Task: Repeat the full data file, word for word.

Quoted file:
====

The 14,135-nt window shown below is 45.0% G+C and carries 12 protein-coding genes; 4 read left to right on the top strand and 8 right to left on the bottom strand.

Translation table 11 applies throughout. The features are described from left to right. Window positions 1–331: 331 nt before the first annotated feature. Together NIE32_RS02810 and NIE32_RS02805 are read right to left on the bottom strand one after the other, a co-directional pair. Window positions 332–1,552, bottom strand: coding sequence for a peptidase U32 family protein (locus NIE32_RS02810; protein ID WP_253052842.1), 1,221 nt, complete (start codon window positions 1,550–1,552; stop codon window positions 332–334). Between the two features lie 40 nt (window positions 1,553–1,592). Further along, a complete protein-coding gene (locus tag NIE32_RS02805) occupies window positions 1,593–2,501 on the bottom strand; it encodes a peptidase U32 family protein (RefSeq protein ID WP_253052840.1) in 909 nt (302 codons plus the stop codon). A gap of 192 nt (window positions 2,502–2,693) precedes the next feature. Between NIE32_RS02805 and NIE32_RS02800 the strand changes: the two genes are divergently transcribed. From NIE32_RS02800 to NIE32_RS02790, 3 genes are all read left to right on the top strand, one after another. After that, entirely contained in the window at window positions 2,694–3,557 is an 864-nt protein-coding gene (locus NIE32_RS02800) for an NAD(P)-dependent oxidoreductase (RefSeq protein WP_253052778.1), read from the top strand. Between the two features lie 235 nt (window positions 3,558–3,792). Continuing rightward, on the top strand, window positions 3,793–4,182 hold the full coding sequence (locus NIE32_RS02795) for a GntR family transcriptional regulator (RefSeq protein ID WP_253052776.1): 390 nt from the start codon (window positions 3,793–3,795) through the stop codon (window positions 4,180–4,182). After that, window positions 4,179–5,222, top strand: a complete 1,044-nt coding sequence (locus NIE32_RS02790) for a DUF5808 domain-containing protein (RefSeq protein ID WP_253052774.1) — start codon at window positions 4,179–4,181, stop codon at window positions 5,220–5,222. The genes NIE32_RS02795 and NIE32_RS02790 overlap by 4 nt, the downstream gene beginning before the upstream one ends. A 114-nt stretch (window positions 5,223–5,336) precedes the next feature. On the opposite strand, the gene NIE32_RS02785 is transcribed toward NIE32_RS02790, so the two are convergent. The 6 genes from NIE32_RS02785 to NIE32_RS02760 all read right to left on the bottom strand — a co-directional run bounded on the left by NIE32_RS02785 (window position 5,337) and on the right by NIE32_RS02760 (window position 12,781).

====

The 14,135-nt window shown below is 45.0% G+C and carries 12 protein-coding genes; 4 read left to right on the top strand and 8 right to left on the bottom strand.

Translation table 11 applies throughout. The features are described from left to right. Window positions 1–331: 331 nt before the first annotated feature. Together NIE32_RS02810 and NIE32_RS02805 are read right to left on the bottom strand one after the other, a co-directional pair. Window positions 332–1,552, bottom strand: coding sequence for a peptidase U32 family protein (locus NIE32_RS02810; protein ID WP_253052842.1), 1,221 nt, complete (start codon window positions 1,550–1,552; stop codon window positions 332–334). Between the two features lie 40 nt (window positions 1,553–1,592). Further along, a complete protein-coding gene (locus tag NIE32_RS02805) occupies window positions 1,593–2,501 on the bottom strand; it encodes a peptidase U32 family protein (RefSeq protein ID WP_253052840.1) in 909 nt (302 codons plus the stop codon). A gap of 192 nt (window positions 2,502–2,693) precedes the next feature. Between NIE32_RS02805 and NIE32_RS02800 the strand changes: the two genes are divergently transcribed. From NIE32_RS02800 to NIE32_RS02790, 3 genes are all read left to right on the top strand, one after another. After that, entirely contained in the window at window positions 2,694–3,557 is an 864-nt protein-coding gene (locus NIE32_RS02800) for an NAD(P)-dependent oxidoreductase (RefSeq protein WP_253052778.1), read from the top strand. Between the two features lie 235 nt (window positions 3,558–3,792). Continuing rightward, on the top strand, window positions 3,793–4,182 hold the full coding sequence (locus NIE32_RS02795) for a GntR family transcriptional regulator (RefSeq protein ID WP_253052776.1): 390 nt from the start codon (window positions 3,793–3,795) through the stop codon (window positions 4,180–4,182). After that, window positions 4,179–5,222, top strand: a complete 1,044-nt coding sequence (locus NIE32_RS02790) for a DUF5808 domain-containing protein (RefSeq protein ID WP_253052774.1) — start codon at window positions 4,179–4,181, stop codon at window positions 5,220–5,222. The genes NIE32_RS02795 and NIE32_RS02790 overlap by 4 nt, the downstream gene beginning before the upstream one ends. A 114-nt stretch (window positions 5,223–5,336) precedes the next feature. On the opposite strand, the gene NIE32_RS02785 is transcribed toward NIE32_RS02790, so the two are convergent. The 6 genes from NIE32_RS02785 to NIE32_RS02760 all read right to left on the bottom strand — a co-directional run bounded on the left by NIE32_RS02785 (window position 5,337) and on the right by NIE32_RS02760 (window position 12,781).